It's a gentle lead-in to Leipzig with a mere 110 000–120 000 French-Allied troops and around 80 000 Russo-Prussians. I have just completed the army lists (editing those for Leipzig) and scenario document. The numbers that we will use are:
No. of figs or guns**
It should be an intriguing and challenging game for both sides.
Lützen was an encounter battle with Ney's advanced elements (Souham and Girard) initially surprised. Reinforcements steadily came in on both sides so that the villages in the 'quadrilateral' changed hands several times. In the end French-Allied superior command and weight of numbers produced a minor victory that could not be exploited for the lack of cavalry.
The wargame is likely to be a close-fought thing too (hopefully) with the initial Allied attack, French-Allied reinforcements counter-attacking to stabilise the situation, then the bulk of the Allied army countering the counter-attack and finally the advance of the guard and Napoleon's attempted double-envelopment with Bertrand and MacDonald. Will the smaller Allied army, much of it top quality, change history or will the French-Allies be able to do better than their historical counter-parts?
Quite a number of other wargamers and groups have done scenarios of Lützen and they have produced some interesting counter-factual results. There are links to reports of these games on the Wargaming Waterloo 2015 blog. We'll see out how we get on in a couple of months.
An aspect that I found particularly intriguing while designing the scenario was that of the Flossgraben.
Many scenarios of Lützen feature a river flowing from the north, to the east of Lützen, towards Kaja, bending near that town, flowing around Klein Görschen and then south off the board. I wondered for some time what it was as it features on some maps but not others. I finally found a map that had it named and realised that it is the Elsterfloßgraben (Elster float canal). The Flossgraben is “a canal in Saxony and Saxony-Anhalt, built in the 16th century for the transport of wood, branching off from the Weisse Elster River” (Wikimedia Commons, http://commons.wikimedia.org/wiki/Category:Elsterfloßgraben). The photos in Plate 1 and 2 indicate that it is not a serious water obstacle and, if it is to be on the battlefield at all, should be represented merely by a line of trees and bushes (as mentioned in Hofschröer and Hook 2001).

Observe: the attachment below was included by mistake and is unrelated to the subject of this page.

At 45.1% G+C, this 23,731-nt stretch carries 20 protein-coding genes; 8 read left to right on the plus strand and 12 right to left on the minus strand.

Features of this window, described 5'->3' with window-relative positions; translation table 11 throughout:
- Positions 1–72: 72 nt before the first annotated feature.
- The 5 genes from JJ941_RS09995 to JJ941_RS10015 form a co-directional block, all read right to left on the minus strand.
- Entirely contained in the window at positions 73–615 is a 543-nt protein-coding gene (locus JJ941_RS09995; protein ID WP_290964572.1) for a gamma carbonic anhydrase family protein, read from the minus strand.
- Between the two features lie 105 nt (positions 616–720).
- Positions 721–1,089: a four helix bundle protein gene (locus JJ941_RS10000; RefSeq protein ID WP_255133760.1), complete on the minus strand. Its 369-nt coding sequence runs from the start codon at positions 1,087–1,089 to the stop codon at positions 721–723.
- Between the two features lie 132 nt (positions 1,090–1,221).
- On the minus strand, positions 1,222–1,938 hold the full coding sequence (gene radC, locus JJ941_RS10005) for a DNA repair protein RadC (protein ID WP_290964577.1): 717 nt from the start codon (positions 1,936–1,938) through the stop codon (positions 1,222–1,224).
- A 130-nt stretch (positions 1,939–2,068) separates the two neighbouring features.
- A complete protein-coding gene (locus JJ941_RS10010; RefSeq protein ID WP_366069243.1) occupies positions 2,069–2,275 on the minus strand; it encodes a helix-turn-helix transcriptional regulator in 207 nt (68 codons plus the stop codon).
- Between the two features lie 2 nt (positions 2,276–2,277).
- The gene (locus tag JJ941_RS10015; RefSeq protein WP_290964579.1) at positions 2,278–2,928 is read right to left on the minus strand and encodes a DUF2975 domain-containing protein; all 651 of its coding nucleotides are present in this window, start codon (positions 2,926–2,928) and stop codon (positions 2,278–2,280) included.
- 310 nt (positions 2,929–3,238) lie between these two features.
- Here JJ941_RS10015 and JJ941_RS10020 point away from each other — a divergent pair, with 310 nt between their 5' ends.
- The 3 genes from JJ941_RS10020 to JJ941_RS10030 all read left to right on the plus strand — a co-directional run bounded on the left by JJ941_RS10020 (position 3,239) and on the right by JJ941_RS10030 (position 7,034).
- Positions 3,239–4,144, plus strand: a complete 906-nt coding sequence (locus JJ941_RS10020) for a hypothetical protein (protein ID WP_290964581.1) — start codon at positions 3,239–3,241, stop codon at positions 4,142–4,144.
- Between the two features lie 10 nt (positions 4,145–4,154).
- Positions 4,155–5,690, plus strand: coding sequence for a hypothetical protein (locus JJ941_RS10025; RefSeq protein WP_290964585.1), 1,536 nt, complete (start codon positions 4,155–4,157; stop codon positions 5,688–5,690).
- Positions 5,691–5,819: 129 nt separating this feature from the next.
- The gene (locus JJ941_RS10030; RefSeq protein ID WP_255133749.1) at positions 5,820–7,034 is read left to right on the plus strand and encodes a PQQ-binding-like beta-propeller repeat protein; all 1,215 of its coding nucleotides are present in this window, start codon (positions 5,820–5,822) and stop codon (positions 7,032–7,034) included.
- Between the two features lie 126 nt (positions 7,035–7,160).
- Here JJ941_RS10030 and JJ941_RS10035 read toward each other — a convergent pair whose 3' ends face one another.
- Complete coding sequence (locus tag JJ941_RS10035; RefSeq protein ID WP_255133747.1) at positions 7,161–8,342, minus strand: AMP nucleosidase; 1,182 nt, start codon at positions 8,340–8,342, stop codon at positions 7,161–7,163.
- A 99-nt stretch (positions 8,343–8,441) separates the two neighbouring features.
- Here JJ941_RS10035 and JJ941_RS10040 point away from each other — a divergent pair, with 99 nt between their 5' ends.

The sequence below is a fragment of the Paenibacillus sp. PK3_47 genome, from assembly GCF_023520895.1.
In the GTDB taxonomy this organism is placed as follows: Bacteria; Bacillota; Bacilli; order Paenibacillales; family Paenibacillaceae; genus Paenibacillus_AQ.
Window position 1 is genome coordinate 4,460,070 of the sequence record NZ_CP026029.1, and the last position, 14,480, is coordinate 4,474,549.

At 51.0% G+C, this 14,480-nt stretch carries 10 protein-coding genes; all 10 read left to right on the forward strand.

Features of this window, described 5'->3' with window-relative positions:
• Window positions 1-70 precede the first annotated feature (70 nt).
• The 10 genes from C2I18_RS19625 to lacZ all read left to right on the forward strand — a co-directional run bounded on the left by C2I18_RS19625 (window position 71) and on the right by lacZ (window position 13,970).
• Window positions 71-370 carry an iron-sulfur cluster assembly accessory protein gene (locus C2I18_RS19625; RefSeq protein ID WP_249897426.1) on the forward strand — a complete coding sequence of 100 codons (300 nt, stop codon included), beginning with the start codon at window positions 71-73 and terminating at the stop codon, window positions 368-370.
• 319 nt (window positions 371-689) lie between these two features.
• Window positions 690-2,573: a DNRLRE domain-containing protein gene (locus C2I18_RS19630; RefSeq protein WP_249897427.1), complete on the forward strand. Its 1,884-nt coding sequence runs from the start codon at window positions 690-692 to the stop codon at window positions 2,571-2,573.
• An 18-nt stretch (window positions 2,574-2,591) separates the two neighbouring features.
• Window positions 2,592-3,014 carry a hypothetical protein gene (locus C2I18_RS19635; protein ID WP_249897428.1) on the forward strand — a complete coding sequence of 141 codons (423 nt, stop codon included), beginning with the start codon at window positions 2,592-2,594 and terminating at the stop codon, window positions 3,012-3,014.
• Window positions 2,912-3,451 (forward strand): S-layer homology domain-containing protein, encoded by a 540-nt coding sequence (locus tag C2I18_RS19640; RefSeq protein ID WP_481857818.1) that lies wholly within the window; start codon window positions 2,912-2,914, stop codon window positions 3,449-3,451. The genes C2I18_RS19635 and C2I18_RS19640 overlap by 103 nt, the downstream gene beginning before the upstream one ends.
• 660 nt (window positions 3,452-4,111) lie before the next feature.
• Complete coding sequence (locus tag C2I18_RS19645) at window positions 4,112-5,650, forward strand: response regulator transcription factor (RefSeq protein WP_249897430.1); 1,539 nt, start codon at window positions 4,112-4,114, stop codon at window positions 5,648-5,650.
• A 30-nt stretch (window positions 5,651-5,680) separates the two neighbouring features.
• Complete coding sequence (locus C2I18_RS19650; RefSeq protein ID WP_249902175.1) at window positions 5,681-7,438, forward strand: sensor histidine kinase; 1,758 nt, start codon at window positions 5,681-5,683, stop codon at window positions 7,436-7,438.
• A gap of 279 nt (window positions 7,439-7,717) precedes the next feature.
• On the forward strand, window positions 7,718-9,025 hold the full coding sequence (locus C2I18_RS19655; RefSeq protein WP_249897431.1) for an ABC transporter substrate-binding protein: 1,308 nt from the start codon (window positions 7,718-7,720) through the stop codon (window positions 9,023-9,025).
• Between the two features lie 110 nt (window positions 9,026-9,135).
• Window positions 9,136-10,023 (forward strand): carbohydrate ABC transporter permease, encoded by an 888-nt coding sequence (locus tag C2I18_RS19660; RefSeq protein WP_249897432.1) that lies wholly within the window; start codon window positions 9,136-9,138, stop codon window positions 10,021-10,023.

|Plate 1: Flossgraben (float canal) shown at left between Kaja and Lützen (district of BurgenlandkreisSaxony-Anhalt)|
|Plate 2: Flossgraben between Kleingörschen and Kaja (Lützen, district of Burgenlandkreis, Saxony-Anhalt)|
I'd be interested in any comments or other points of view on this.
Cited and consulted for the scenario
Chandler, D (1966) Part Fifteen Twilight: The Struggle of Nations, Section 77 Lützen and Bautzen. The Campaigns of Napoleon. Weidenfeld & Nicolson, London. 1993 paperback edition. pp. 881–888.
Hofschröer, P and Hook, C (2001) Lützen & Bautzen 1813: The Turning Point. Campaign 87 (Ed. D Chandler). Osprey Publishing, Oxford, England. 1st edition. pp. 15–58.
Lawford, J (1977) Napoleon: The Last Campaigns 1813-15. Crown Publishers Inc., New York. pp. 30–39.
Nafziger, G (n.d.) French Forces at Gross Gorschen or Lutzen, 2 May 1813. The Nafziger Collection of Orders of Battle, file name 813EAA. http://usacac.army.mil/cac2/CGSC/CARL/nafziger/813EAA.pdf
Nafziger, G (n.d.) Russo-Prussian Order of Battle for Gross Gorschen or Lutzen, 2 May 1813. The Nafziger Collection of Orders of Battle, file name 813ECD. http://usacac.army.mil/cac2/CGSC/CARL/nafziger/813ECD.pdf
Pardo, R (2007) Scenario 32.1: The Battle of Lutzeniki 2nd of May 1813. http://www.rafaelpardoalmudi.com/scenarios/lutzen/Battle_of_Lutzen.pdf
Petre, FL (1974) The Battle of Lützen or Gross Görschen. Napoleon's Last Campaign in Germany, 1813. Chapter VI. First Published 1912. Arms and Armour Press, London, UK. pp. 66–90.